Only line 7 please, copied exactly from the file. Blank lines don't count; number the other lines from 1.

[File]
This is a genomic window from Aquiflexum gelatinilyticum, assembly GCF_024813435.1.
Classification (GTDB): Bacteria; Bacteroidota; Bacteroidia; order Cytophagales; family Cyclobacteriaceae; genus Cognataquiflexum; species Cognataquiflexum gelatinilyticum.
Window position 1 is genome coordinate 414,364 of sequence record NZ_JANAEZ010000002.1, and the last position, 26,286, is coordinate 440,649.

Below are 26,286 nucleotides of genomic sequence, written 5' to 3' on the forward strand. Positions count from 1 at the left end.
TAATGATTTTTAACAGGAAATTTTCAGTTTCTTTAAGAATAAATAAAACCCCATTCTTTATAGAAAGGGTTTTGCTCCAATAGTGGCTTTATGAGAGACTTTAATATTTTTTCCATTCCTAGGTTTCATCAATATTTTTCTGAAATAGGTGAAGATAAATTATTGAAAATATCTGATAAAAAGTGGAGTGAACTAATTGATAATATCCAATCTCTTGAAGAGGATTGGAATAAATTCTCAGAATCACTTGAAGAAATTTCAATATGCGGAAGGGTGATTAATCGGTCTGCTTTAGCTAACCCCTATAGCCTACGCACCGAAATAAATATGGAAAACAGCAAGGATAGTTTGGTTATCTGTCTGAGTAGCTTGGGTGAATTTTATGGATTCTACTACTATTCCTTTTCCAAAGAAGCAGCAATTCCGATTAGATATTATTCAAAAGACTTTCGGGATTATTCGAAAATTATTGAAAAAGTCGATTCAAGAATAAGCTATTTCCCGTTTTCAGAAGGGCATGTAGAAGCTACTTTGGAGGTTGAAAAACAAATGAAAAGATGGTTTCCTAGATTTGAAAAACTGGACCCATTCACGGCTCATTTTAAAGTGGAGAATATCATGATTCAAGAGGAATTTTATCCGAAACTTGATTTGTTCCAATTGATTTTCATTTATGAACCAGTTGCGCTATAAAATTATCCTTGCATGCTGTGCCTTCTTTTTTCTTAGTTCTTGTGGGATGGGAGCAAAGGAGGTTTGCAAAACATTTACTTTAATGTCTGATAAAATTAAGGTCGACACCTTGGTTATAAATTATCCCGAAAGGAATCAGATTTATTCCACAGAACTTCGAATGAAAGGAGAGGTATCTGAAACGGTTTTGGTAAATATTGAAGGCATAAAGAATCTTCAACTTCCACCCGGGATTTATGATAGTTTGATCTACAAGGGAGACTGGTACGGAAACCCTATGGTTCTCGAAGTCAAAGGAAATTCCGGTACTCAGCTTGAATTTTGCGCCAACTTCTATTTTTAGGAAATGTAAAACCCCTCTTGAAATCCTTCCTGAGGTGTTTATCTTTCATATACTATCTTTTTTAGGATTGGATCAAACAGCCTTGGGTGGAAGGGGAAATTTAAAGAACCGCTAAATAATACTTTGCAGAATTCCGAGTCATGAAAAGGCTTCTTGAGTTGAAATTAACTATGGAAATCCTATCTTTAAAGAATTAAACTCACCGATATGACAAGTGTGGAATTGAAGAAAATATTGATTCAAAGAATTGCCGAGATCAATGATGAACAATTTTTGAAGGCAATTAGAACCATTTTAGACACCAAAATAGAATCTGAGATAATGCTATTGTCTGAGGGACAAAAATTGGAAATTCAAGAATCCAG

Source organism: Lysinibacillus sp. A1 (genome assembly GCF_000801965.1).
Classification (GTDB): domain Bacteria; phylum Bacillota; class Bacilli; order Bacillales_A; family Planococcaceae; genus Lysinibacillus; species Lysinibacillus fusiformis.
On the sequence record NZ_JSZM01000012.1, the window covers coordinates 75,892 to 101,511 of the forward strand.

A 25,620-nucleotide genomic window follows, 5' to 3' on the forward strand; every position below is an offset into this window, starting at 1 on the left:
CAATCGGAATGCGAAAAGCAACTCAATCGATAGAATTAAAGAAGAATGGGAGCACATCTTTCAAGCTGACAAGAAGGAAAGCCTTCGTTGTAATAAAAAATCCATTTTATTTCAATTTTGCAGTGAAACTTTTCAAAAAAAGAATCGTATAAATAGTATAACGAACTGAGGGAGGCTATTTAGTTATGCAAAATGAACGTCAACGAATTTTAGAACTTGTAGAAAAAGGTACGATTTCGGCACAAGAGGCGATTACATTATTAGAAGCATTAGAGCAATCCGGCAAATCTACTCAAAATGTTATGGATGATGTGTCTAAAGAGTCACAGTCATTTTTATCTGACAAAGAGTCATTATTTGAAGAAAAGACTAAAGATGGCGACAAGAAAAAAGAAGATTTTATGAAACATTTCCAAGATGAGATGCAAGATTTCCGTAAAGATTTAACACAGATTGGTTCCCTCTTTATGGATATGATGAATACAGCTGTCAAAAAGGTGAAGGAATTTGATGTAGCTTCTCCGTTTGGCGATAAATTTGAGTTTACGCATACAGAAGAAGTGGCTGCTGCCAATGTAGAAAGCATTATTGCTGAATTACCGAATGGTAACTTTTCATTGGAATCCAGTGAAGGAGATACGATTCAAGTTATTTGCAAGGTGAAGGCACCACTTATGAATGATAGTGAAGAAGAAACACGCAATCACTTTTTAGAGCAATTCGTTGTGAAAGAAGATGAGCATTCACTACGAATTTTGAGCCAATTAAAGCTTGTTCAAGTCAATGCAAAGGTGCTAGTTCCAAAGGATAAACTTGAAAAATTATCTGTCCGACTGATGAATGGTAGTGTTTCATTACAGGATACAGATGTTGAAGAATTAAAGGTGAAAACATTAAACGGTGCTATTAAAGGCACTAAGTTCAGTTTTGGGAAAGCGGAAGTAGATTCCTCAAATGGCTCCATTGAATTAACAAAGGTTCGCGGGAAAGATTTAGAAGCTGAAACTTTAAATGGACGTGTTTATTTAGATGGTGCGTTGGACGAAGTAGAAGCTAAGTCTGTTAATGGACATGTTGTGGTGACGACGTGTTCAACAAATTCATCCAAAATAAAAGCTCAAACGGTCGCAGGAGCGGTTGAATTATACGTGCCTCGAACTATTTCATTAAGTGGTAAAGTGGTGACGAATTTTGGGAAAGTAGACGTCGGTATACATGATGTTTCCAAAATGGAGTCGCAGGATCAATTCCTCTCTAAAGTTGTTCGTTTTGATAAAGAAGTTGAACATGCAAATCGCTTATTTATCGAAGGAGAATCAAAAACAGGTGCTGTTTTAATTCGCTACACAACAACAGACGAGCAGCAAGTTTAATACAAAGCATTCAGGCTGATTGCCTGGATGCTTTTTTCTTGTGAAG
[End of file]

Classification (GTDB): domain Bacteria; phylum Bacillota; class Bacilli; order Bacillales_A; family Planococcaceae; genus Lysinibacillus; species Lysinibacillus fusiformis.